Brianne Jenner’s goal changed everything. With three and a half minutes left in the women’s hockey gold medal game in Sochi, Russia it drew Canada to within a goal. More importantly, it shifted the momentum which had been almost entirely in the defensive American’s favour. Canada’s dream of winning a fourth straight goal was now a possibility again.
By the time Marie-Phillip Poulin tied the game in 54.6 second remaining the game had played directly into Canada’s hands.
“Once we scored the tying goal we knew that the game was ours,” Canadian defenceman Meaghan Mikkelson tells Last Word On Sports. “Everything was going our way. It was amazing, I was just so proud that we found two goals like that.”
Canada would go on to win the game 3-2 in overtime, with late game hero Poulin cementing her place in Canadian memory as she also scored the winner. But Mikkelson almost didn’t play in the defining game of the Olympic Games, struggling with injury.
Mikkelson had broken her hand earlier in the tournament, and had not played the Semi-Final game against the Swiss. If she was to play in the final game, it would be under tremendous pain and risk, despite the freezing.
But the 29 year old from Regina, Saskatchewan had not spent four years of her life preparing for this game just to let a hand injury get in her way. Medical clearance was the hard part, finding the inspiration to play was not.
“I wanted to play in that game, there was no way I wasn’t playing,” said Mikkelson. “I wasn’t sure if I was going to play one shift, or as much as I did. Finding inspiration wasn’t hard to do, I just had to look around the dressing room.”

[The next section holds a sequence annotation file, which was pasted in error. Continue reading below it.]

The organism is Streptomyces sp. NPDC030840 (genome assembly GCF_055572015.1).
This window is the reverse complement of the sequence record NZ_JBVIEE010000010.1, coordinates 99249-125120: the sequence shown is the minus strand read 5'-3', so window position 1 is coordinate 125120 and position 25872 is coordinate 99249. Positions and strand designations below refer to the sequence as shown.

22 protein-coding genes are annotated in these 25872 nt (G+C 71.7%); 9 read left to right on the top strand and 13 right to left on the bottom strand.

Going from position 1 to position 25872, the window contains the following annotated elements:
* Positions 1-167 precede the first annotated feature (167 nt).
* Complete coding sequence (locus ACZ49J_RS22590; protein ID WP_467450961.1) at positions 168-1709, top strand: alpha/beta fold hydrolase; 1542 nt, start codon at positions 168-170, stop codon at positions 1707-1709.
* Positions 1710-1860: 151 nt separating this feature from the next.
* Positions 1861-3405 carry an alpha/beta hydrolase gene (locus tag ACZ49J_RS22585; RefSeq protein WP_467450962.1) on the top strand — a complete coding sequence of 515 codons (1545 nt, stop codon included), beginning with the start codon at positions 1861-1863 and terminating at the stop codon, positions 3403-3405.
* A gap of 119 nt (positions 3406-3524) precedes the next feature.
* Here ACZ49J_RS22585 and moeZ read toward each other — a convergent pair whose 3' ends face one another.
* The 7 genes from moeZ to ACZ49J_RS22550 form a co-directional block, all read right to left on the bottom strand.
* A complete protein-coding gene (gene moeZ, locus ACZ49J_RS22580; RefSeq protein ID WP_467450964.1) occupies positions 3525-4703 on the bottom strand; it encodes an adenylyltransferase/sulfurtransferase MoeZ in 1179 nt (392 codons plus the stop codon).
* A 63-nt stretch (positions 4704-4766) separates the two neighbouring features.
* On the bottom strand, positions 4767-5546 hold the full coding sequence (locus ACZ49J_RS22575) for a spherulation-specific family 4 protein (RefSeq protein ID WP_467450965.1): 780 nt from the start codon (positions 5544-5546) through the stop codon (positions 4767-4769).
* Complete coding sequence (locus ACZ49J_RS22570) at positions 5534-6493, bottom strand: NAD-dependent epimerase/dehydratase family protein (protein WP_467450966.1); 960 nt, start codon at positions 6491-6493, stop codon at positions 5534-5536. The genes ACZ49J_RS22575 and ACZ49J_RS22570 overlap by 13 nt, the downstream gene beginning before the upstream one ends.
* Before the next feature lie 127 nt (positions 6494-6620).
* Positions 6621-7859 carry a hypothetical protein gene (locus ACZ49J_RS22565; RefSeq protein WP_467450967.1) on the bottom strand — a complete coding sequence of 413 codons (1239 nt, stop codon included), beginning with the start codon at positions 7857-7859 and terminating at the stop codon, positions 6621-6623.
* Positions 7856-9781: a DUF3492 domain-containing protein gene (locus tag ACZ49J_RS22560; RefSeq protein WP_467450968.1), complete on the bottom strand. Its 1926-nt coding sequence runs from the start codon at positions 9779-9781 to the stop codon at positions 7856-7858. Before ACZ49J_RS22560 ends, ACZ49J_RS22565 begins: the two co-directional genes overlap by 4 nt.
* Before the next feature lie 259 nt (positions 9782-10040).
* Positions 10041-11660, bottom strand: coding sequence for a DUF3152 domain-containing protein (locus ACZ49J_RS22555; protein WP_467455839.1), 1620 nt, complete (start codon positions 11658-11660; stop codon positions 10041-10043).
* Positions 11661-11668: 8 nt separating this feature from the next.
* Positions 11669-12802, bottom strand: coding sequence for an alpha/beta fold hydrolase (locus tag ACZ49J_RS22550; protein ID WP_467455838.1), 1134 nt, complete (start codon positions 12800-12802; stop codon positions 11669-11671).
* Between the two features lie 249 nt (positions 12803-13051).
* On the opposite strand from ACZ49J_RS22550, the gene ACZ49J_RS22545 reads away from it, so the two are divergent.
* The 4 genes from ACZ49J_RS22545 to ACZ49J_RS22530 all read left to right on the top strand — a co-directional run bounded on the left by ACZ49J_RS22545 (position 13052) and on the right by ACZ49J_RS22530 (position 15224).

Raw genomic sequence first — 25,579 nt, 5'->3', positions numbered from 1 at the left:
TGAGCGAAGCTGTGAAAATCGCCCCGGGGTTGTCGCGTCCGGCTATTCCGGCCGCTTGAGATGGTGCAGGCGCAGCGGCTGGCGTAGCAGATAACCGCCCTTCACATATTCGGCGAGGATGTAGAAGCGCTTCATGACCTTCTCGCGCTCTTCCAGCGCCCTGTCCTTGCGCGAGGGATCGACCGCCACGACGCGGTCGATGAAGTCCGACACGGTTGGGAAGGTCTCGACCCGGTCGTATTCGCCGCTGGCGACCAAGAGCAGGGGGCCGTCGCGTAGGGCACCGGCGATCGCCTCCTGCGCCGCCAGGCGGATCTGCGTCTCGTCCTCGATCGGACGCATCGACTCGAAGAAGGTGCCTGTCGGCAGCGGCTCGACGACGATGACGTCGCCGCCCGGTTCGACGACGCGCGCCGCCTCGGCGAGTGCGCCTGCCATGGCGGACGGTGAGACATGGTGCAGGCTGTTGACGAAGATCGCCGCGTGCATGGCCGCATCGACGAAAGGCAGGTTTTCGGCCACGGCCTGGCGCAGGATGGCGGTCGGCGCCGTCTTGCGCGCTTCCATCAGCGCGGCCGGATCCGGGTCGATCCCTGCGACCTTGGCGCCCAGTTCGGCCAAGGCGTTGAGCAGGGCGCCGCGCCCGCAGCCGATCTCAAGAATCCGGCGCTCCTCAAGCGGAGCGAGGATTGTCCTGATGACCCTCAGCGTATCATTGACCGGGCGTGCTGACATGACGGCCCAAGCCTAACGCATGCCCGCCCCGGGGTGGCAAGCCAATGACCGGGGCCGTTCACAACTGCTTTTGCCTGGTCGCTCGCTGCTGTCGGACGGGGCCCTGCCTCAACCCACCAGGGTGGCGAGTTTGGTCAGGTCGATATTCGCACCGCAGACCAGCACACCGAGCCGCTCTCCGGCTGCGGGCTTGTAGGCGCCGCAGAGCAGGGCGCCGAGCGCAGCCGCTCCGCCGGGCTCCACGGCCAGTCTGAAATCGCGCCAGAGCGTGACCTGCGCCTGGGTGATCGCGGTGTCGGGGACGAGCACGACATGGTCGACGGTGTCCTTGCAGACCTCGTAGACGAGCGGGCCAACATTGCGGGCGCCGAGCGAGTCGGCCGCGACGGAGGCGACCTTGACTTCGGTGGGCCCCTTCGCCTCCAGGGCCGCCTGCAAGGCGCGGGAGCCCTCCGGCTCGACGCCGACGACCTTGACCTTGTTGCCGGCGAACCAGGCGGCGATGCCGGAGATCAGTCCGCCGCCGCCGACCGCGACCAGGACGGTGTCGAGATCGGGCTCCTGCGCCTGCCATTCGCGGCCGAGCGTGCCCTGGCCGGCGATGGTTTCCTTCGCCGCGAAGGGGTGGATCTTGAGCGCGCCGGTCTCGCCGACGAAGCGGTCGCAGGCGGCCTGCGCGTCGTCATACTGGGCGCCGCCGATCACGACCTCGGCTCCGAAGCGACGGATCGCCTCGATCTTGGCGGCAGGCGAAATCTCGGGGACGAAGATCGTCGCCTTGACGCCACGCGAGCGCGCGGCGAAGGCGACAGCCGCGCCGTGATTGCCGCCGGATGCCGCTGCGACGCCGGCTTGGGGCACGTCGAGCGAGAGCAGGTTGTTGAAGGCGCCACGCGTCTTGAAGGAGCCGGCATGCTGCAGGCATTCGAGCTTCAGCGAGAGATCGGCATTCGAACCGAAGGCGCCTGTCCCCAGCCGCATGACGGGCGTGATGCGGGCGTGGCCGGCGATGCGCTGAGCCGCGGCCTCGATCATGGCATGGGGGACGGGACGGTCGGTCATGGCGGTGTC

That inspiration goes both ways, as it’s hard to imagine her teammates seeing her fight through the pain and not gaining a little more energy. Even appearing in the game at all was a contribution to the resilience Canada showed late.
But the game was about more than just an individual, more than just a country. It was about the sport itself, and securing it’s often questioned spot in the Olympic Games. The tournament itself was about growing the women’s game. Mission accomplished so far: women’s hockey will be included in the 2018 games in South Korea.
“Growing the women’s game kickstarted after the Vancouver games,” explains Mikkelson to Last Word On Sports. “This gold medal game gave it another push forward.”
As for how the game’s impact is being felt? Mikkelson says that the difference has been visible since returning home. Canadians care about women’s hockey more than ever before.
“The viewership in Canada was over a third of our country,” said Mikkelson. “There hasn’t been one person that I’ve come across since I got home that hasn’t watched that game or told me how proud they were.”
In the month after the Olympics Mikkelson received surgery on her broken hand. But it is a small price to pay for her career, her teammates, her country and ultimately her sport.
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